Trouble Man (1972)

Some would say Trouble Man, starring Robert Hooks, was a low-rent version of Shaft, (although Trouble Man was set in South Central L.A., instead of Harlem) which had been produced a year earlier. But, there was nothing low-rent about the soundtrack produced and performed by the incomparable Marvin Gaye. Released in December 1972, it was the 12th studio album for one of the greatest singer/songwriters of the 20th century. The Trouble Man album, which followed the groundbreaking What’s Going On, was a hit for Gaye. And the soundtrack was well-received critically, with many comparing the effort to those of Mayfield (Super Fly) and Hayes (Shaft). But, it was the first and last soundtrack Gaye ever produced.

The Good Times theme (1974)

One of the most popular television sitcoms in history, Good Times ran for six seasons from 1974-1979 on CBS. The show followed the urban adventures of the Evans family: James the patriarch, his wife Florida, their children Thelma, Micheal and J.J., and their nosey neighbor Willona. Despite the often harrowing circumstances of life in the Cabrini-Green housing projects on Chicago’s Southside, the tight-knit Evans family always managed to laugh and see the bright side. And that attitude was certainly reflected in the upbeat and optimistic show theme, one of the most popular sit-com themes of all-time. The gospel-styled (which featured a gospel choir singing the chorus) Good Times theme was composed by Grammy award-winning jazz composer Dave Grusin. 

Claudine (1974)

The producers of Claudine, the romantic comedy-drama that starred two powerhouse dramatic performers Diahann Carroll and James Earl Jones, also joined two powerhouse musical performers Curtis Mayfield and Gladys Knight to create the film’s legendary soundtrack.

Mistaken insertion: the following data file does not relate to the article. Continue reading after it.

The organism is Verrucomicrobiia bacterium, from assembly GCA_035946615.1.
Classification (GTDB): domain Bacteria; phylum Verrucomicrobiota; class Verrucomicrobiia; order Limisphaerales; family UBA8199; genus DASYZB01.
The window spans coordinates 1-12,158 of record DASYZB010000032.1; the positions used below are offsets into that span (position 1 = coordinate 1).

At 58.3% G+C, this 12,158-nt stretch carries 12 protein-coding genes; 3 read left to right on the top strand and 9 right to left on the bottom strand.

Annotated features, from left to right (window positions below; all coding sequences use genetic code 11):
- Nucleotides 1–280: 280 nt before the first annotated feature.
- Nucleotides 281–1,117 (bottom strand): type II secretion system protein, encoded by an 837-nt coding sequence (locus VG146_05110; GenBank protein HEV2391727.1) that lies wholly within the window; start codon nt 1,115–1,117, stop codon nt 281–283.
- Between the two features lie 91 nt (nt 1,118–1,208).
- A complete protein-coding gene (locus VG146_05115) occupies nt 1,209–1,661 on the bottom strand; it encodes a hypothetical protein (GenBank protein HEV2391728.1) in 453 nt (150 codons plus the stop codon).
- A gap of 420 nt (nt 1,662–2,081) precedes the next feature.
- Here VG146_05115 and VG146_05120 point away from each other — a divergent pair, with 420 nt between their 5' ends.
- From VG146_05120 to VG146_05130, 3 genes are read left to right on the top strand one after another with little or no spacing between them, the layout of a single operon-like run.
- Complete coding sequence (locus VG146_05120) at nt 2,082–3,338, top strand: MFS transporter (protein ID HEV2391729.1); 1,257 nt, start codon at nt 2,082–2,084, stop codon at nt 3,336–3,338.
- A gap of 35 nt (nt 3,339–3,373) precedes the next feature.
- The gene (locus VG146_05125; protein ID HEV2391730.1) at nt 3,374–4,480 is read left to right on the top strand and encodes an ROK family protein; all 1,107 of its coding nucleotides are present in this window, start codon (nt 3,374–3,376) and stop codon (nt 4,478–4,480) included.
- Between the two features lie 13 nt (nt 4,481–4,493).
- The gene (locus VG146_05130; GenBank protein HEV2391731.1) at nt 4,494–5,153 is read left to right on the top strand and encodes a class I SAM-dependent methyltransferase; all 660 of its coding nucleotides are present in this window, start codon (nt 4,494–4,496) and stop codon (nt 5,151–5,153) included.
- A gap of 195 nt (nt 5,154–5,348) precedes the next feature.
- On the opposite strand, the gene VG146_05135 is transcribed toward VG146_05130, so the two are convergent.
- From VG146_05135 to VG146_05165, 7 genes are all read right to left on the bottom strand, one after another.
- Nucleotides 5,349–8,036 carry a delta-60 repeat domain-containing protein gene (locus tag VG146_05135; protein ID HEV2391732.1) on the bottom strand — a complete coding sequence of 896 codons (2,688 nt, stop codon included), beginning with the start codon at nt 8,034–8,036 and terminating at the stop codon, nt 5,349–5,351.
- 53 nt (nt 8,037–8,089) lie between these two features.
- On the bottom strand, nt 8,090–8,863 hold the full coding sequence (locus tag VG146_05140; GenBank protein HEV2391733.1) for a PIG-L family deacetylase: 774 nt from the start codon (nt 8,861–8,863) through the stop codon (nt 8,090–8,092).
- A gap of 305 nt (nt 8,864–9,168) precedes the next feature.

The Claudine soundtrack was produced by Curtis Mayfield (who had received four Grammy nominations for his work on the Super Fly soundtrack) and the music was performed by Gladys Knight and the Pips, one of the most popular R&B groups of the time. The album reached the top of the Soul Album chart and featured three extraordinary tracks: “Make Yours a Happy Home,” “On and On” and the beautiful ballad, “The Makings of You.” The album was a significant hit for both Gladys Knight and the Pips and Mayfield, two of the most formidable music artists of the time.

That’s the Way of the World (1975)

That’s the Way of the World, produced and directed by Sig Shore was a somewhat forgettable film about the music business. But, the soundtrack for the film produced and performed by Earth, Wind and Fire became one of the most unforgettable albums of the 1970’s or any decade.

The film actually starred the legendary band, as well as the iconic character actor Harvey Keitel. The movie was a box office flop, but the album is certified Triple Platinum, named one of the 500 greatest albums of all-time by Rolling Stone and arguably the greatest album in the Rock and Roll Hall of Fame career of Earth, Wind and Fire.

(Courtesy of TV Guide)

The Jeffersons theme (1975)

The Jeffersons ran for 11 seasons on CBS from 1975 to 1985, and was one of the most popular sitcoms in television history and the second longest-running American series with a majority Black cast. And the theme from the Jeffersons “Movin’ On Up” may have even been more popular than the show itself. Ironically, the theme was co-written and primarily performed by Ja’net DuBois, who starred in Good Times, another popular Black sitcom with a very popular theme song. Some of the lyrics are forever etched in the pop culture pantheon:

“Now we’re up in the big leagues
Getting our turn at bat
As long as we live, it’s you and me baby
There ain’t nothin’ wrong with that

Well, we’re moving on up to the East side
To a deluxe apartment in the sky
Moving on up to the East side
We finally got a piece of the pie”

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Sean Yoes

AFRO Baltimore Editor